• On 18 February 1948, locomotive 1225 was wrongly despatched into the north sidings at Goudhurst, Kent and derailed.[6]
  • On 4 July 1958, locomotive No. 31461 was hauling an empty stock train that was in collision with an electric multiple unit at Maze Hill, London after the latter overran signals. Forty-five people were injured.[7]


In common with other freight locomotives in Southern England, the class was very heavily used during the Second World War and repairs and maintenance deferred. As a result, one locomotive had to be withdrawn in December 1947, but the remaining 107 examples entered service with British Railways in 1948. Withdrawals of the remainder of the class began in 1953, but accelerated after the Kent Coast electrification in 1959-1960. However, three examples (31271, 31280, 31592) remained in Departmental stock as shunters at Ashford Works until 1966.

S class conversion[edit]

In 1917 one example, no. 685 was converted into an S class 0-6-0ST for use as a heavy-duty shunter at Richborough port which was then being used to ship locomotives and armoured equipment to the Western Front. After the War it was used as a shunter at Bricklayers' Arms until 1951.[8]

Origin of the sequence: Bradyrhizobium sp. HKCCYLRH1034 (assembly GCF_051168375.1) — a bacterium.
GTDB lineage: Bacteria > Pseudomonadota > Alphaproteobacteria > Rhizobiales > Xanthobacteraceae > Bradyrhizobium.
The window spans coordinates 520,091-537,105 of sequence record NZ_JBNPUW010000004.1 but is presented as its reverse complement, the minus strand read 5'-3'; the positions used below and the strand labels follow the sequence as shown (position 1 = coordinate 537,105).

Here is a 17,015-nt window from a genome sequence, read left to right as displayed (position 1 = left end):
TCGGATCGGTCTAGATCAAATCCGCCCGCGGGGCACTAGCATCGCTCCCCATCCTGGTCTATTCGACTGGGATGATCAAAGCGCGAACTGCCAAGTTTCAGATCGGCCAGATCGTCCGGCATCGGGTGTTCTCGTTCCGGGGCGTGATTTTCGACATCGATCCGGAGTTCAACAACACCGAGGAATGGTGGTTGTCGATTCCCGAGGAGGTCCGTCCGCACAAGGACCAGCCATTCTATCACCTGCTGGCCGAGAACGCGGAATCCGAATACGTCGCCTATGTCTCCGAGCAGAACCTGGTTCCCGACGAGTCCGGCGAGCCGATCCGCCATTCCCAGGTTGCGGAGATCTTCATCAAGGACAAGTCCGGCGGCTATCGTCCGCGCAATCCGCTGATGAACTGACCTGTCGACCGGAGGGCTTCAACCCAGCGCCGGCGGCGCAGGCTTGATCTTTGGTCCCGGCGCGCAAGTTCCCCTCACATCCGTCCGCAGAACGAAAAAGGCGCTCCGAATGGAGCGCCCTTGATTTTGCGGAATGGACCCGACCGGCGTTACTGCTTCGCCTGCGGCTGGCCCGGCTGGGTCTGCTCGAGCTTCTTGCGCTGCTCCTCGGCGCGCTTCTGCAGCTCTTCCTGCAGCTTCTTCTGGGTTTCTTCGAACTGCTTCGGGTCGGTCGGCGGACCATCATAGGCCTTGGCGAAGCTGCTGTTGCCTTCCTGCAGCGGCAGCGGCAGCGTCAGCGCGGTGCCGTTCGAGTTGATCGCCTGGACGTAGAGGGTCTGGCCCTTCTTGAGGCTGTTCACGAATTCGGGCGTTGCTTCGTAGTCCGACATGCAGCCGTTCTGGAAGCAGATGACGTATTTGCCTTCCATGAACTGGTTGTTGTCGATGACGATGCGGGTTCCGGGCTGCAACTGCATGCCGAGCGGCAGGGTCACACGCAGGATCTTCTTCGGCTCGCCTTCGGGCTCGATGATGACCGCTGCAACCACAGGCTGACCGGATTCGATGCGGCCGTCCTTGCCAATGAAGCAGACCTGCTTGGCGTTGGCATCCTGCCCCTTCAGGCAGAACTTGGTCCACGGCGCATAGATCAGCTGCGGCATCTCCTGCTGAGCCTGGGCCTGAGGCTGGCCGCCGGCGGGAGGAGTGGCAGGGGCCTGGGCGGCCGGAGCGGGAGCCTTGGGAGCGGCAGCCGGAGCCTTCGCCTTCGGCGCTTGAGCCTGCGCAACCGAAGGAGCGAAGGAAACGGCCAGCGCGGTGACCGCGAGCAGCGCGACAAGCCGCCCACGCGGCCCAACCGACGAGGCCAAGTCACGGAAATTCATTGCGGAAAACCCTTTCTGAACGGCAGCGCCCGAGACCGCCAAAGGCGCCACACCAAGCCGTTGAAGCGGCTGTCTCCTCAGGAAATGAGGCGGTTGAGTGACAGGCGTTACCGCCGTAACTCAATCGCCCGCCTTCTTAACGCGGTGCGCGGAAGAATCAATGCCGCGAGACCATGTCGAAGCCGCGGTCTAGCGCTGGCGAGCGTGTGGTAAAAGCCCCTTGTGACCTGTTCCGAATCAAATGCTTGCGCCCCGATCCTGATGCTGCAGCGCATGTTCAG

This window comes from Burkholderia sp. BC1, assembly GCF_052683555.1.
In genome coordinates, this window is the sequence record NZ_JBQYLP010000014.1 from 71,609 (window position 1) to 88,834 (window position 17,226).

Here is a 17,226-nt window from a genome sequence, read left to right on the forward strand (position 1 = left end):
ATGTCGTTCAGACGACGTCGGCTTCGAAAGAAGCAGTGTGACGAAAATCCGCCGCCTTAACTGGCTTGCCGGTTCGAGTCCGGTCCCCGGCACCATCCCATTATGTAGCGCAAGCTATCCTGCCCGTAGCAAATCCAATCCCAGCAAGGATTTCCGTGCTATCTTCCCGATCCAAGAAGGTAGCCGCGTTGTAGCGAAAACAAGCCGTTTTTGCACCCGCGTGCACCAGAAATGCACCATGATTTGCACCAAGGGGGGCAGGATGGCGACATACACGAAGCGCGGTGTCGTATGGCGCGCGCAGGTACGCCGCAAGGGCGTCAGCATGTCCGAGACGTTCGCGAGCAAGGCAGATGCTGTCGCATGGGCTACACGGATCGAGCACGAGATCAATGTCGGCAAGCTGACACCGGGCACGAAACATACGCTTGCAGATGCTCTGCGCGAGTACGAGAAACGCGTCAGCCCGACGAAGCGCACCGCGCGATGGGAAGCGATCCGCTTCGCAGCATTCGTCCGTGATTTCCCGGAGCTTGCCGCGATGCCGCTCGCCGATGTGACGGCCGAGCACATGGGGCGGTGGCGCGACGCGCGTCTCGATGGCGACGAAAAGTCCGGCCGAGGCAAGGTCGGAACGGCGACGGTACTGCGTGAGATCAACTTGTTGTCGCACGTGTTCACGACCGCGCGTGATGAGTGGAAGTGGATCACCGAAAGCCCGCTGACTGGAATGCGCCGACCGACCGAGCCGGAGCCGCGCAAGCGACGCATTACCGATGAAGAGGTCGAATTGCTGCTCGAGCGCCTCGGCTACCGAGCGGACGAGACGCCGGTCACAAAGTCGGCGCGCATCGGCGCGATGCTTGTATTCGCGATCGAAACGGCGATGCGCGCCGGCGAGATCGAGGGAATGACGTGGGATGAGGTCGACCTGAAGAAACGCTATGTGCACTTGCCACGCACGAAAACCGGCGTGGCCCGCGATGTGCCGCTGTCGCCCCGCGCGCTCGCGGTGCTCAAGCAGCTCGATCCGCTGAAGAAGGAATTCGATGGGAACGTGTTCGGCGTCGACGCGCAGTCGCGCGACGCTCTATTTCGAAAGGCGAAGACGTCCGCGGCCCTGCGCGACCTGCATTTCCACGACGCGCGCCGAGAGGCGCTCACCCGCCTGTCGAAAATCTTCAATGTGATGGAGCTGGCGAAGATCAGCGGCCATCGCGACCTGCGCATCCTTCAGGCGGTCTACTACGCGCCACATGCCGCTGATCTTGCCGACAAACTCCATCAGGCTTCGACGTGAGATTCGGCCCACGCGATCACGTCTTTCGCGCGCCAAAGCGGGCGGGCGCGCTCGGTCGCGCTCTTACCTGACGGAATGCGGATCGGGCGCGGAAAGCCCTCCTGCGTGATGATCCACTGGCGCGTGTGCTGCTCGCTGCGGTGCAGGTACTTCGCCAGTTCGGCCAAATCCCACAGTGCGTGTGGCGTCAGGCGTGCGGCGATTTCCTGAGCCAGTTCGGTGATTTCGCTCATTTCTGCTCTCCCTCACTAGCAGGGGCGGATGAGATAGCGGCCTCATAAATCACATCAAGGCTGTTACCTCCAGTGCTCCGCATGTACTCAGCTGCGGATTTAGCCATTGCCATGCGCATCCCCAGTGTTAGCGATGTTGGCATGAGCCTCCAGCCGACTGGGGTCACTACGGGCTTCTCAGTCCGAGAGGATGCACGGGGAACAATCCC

C class 592 at Kingscote Station in April 2009.

One, No. 592 (Southern Railway 1592, BR 31592), has been preserved on the Bluebell Railway.


Bachmann Branchlines produce several versions of the C class in OO gauge with the initial release in 2013, they include the preserved example, as well as liveries from the Southern Railway and British Railways.[9]

Bachmann announced on 8 January 2017 that an 'N' Gauge C Class would form part of their 2017 Graham Farish catalogue range. This is to be produced as SE&CR No. 271 in SE&CR plain green, as well as No. 1294 in Southern Railway Black and No. 31227 in British Railways Black with early British Railways emblem.[10]


  1. ^ Aves, W.A.T. (February–March 2008). "The Locomotives Built at the Southern Railway Works - Ashford: Part 2 1900-1952". Locomotives Illustrated. 169. 
  2. ^ Bradley 1980, p. 8.
  3. ^ Bradley 1980, p. 9.
  4. ^ Trevena, Arthur (1980). Trains in Trouble. Vol. 1. Redruth: Atlantic Books. p. 18. ISBN 0-906899-01-X. 
  5. ^ Earnshaw, Alan (1993). Trains in Trouble, Volume Eight. Penryn: Atlantic. pp. 8–9. ISBN 0-906899-52-4. 
  6. ^ Scott-Morgan, John (2008). Branches & Byways - Kent. Hersham: Oxford Publishing Co. p. 46. ISBN 978-0-86093-616-9. 
  7. ^ Earnshaw, Alan (1990). Trains in Trouble: Vol. 6. Penryn: Atlantic Books. p. 37. ISBN 0-906899-37-0. 
  8. ^ Bradley 1980, pp. 102–103.
  9. ^
  10. ^